Four years ago, I became fascinated with the idea of using oxygen as a way of helping people with chronic illness and I added Exercise with Oxygen Therapy (EWOT) to the office as therapy. Because of the nice results with EWOT, I purchased a hyperbaric oxygen chamber (HBOT) and am now devoting a room in the office for oxygen therapy, PEMF, and Infrared light therapy. All these therapies improve mitochondrial function which research in the past decade is showing to be an integral approach in treating chronic inflammation and illness. Why add HBOT as another therapy and what advantages does hyperbaric oxygen offer? That is what this newsletter will “dive” into.
While both HBOT and EWOT do increase the oxygen concentration of the blood plasma and increase the blood oxygenation to those cells and tissues that need it, HBOT offers a way of doing so with no exertion. For mild concussions and traumatic brain injuries (TBI’s), fibromyalgia syndrome, wound healing, someone who has had a stroke, or someone who has been chronically ill for a while such as with chronic Lyme or long Covid, the exertion required with EWOT could be difficult to do. For children who have neurodevelopmental delays, learning disabilities or ADD or ADHD, HBOT might offer an easier way of treating them in comparison to EWOT. In the case of a small child, it is even possible for both a parent and the child to enter the chamber together while the child gets the benefit of the treatment. While these conditions are considered off label uses of HBOT and HBOT should not be considered a cure for these conditions, there are many studies pointing to its effectiveness for problems like this. A PubMed search on mild hyperbaric oxygen therapy will yield over three hundred studies, many for conditions outside of what is approved by insurance reimbursement. Unfortunately, at this time HBOT is only approved by insurance companies for carbon dioxide poisoning from decompression sickness such as from scuba diving, diabetic and selected wound care, osteomyelitis, intracranial abscess, crush injuries and compartment syndromes, radiation injury and for burn victims.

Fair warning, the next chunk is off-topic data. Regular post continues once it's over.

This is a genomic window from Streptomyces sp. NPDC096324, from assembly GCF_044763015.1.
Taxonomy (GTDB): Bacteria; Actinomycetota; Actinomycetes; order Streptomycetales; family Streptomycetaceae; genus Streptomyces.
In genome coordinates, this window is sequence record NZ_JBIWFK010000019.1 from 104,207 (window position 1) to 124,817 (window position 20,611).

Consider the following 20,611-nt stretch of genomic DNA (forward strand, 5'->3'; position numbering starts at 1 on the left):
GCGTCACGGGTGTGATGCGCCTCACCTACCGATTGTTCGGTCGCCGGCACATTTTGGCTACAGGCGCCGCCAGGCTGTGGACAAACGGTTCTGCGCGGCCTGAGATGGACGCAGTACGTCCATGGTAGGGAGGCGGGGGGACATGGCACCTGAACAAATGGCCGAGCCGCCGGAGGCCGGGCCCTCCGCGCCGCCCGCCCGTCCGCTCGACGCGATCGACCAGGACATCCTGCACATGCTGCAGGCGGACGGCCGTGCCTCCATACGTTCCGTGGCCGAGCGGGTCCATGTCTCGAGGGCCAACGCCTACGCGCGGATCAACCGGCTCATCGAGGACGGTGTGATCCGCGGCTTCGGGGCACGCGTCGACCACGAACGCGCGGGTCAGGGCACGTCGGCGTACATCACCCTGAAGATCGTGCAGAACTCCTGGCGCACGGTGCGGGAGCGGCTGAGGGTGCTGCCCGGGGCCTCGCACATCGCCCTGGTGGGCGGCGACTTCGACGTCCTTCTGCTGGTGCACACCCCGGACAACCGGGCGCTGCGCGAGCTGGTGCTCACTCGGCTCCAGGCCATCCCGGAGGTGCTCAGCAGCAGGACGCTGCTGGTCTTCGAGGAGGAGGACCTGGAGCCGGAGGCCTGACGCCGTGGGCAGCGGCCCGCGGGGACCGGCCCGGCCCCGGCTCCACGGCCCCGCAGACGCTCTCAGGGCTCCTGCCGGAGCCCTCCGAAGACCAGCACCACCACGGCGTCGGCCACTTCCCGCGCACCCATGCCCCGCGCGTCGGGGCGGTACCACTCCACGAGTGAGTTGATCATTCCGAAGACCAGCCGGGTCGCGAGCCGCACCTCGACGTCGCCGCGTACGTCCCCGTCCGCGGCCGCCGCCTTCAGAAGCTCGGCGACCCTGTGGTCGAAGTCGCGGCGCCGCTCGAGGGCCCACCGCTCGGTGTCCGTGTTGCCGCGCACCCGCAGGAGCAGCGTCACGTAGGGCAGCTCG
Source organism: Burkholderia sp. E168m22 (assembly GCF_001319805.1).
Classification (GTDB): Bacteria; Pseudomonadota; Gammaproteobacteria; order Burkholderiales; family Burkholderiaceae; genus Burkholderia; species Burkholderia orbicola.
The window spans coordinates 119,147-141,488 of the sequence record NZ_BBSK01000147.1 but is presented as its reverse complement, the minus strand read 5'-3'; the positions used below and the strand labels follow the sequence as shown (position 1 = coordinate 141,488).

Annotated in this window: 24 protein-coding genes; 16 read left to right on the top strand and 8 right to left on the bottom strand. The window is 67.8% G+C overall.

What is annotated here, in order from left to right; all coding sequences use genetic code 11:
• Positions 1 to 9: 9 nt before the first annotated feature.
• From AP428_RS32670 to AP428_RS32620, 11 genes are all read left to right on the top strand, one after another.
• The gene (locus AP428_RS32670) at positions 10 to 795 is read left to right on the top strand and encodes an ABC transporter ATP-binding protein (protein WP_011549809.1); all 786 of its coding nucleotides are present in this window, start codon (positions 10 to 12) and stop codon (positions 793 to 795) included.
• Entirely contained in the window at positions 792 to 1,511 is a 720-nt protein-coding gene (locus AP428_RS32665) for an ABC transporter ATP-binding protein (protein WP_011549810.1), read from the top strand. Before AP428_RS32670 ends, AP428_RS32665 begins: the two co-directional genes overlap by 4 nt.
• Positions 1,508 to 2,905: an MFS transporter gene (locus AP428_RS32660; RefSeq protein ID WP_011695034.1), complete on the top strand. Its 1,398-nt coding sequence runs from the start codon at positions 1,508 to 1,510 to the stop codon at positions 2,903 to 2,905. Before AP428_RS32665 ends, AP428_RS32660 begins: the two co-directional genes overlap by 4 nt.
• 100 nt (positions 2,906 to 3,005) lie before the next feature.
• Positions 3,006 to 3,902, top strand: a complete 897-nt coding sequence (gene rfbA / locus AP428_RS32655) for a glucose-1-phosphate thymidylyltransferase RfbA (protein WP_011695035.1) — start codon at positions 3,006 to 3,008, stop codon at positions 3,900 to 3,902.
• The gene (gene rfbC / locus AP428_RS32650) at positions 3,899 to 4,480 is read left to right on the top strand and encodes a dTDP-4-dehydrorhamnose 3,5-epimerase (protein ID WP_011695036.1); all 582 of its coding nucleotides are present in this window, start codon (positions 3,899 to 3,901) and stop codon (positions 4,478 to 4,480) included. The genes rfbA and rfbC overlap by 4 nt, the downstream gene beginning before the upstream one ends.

Mild HBOT is a soft-shelled chamber that pressurizes to 1.3 atmospheres (ATM). To give you an idea of how atmospheric pressure works, sea level measures at 1.0 atmosphere so at 1.3 ATM it is equivalent to being below sea level, underwater at about ten feet and why HBOT treatments are referred to “dives.” If you wanted to climb a mountain to be at a half an atmosphere (.5 ATM) you would need to climb 23,000 feet. 2.0 ATM would be about thirty feet underwater.
While in the hyperbaric chamber you have the option of breathing the ambient air being used to keep the chamber inflated which is 21% oxygen or to wear a mask where you would breathe 95% oxygen delivered into the chamber through an external hose. Although there would be some benefit to breathing ambient air under 1.3 ATM of pressure, the benefit of breathing 95% oxygen results in a greater amount of oxygen that would dissolve into the plasma (the liquid portion of the blood).